Thursday, February 16, 2012

4Q2011 National Accounts: Meeting Targets

As I thought it might, 4Q GDP pushed the full year 2011 GDP growth above 5%, hitting 5.2% in percentage terms and raising full year growth to 5.1%. Even as external conditions weakened, domestic demand held steady while investment zoomed (log annual and quarterly changes; quarterly changes are seasonally adjusted and annualised):


You’ll note that the two different basis of growth calculation are saying different things: annual growth slowed, but quarterly growth picked up. But the two measures are close enough that we could take it as more of just steady growth rather than any indication of changes in momentum. The following comments are based on quarterly changes, as its the internationally accepted standard – if you want the annual view, there’s always the papers.

On the demand side, it’s all about consumption and investment (log quarterly changes; seasonally adjusted and annualised):


Private consumption decelerated to 4.3% in log terms, but this was offset by a big jump in government spending, which zoomed 33.4% over the already spiffing 3Q2011 growth of 17.3%. Investment continued to increase at double digit rates, hitting 18.3%. Both exports and imports posted solid gains, though import demand was the stronger – I’ll have more to say about this at the bottom of the post.

On the supply side, manufacturing and mining both posted recoveries, while services growth picked up (log quarterly changes; seasonally adjusted and annualised):


Agriculture production declined, but construction growth continued to hit double digit rates. What with even more construction projects under the ETP set to kick off this year, I suspect this might continue well into this year.

What does all this say about growth this year? Nothing really. Last year, manufacturing and trade were hit by a trifecta of shocks – Japan’s earthquake and tsunami in March, and the Euro debt crisis and the flooding in Thailand in the second half of the year. The crisis in Europe is ongoing, but the regional supply chain disruptions are healing. We’ve also got a plethora of big ticket projects kicking off this year, which should give a boost to investment and private spending, whatever external conditions turn out to be.

The only problem is I’m not sure that necessarily translates into higher growth. I do think that the government’s 5%-6% forecast for 2012 is achievable, but it’s going to come with a price tag. One thing I’m leery of is putting too much faith in growth multipliers from construction, which for all its purported linkages to the rest of the economy, has a lot of leakages – foreign workers, a partial reliance on imported raw materials, as well as (for the bigger projects) requiring capital goods and services imports.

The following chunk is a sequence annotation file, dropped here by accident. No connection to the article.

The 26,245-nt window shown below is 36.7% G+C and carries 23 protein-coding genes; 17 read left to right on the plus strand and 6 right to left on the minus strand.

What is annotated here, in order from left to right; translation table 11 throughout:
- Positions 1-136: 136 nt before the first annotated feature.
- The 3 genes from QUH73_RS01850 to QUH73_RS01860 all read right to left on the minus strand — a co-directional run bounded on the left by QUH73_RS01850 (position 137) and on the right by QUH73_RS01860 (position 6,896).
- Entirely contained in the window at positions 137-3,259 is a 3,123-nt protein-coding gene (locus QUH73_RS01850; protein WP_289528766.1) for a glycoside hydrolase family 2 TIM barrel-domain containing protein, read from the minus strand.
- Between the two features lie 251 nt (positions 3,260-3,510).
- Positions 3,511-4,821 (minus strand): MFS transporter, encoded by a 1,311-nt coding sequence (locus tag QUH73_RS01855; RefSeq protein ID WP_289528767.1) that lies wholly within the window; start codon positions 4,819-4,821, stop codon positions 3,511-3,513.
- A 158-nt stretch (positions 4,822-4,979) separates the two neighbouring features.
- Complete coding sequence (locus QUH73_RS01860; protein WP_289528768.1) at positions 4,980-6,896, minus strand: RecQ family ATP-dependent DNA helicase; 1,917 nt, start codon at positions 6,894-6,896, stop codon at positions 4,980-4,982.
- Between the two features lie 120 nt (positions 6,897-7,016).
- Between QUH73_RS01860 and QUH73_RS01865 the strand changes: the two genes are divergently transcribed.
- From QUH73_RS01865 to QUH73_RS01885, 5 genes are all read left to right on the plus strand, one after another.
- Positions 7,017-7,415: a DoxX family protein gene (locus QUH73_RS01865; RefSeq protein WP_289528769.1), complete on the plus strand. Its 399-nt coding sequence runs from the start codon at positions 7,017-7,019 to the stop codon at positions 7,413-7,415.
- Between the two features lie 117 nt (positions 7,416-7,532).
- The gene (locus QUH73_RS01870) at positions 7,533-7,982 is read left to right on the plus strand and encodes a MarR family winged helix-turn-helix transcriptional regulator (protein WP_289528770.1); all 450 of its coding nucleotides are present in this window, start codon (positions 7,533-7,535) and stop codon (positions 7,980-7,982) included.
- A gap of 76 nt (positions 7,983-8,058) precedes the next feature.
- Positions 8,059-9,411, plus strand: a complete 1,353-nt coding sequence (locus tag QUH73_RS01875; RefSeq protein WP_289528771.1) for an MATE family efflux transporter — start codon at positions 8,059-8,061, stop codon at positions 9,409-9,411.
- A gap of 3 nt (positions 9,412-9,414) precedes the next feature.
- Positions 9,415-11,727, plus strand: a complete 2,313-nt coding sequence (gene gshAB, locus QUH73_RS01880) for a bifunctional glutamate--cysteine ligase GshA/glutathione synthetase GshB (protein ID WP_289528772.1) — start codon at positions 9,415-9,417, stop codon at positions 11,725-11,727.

So I see a number of countervailing effects that might offset investment growth such as higher raw materials costs (PPI inflation), crowding out of other construction investment both from higher costs and supply bottlenecks (like residential housing), higher imports (which reduces the contribution of exports), and downward pressure on the Ringgit (which cuts our progress towards high income status).

We have to take into consideration too that at present the economy’s output gap is pretty much closed – higher spending usually translates into higher inflation not higher growth, especially when the spending is concentrated in a relatively small part of the economy.

There’ll be benefits down the road – investment in infrastructure is always a long term positive – but the short term impact might not be as great as you’d might expect. Given our circumstances, I wouldn’t be surprised to see investment spending this year to be completely offset by the factors I mentioned i.e. a multiplier of zero.

Case in point, if you look at the contribution to GDP growth for 2011, on the demand side gross fixed capital formation provided a quarter of the 5.1% growth total, but was completely offset by an equivalent drop in net exports (exports minus imports). On the supply side, manufacturing provided about a quarter of growth, while the other three quarters were provided by services; construction contributed all of 2.2%.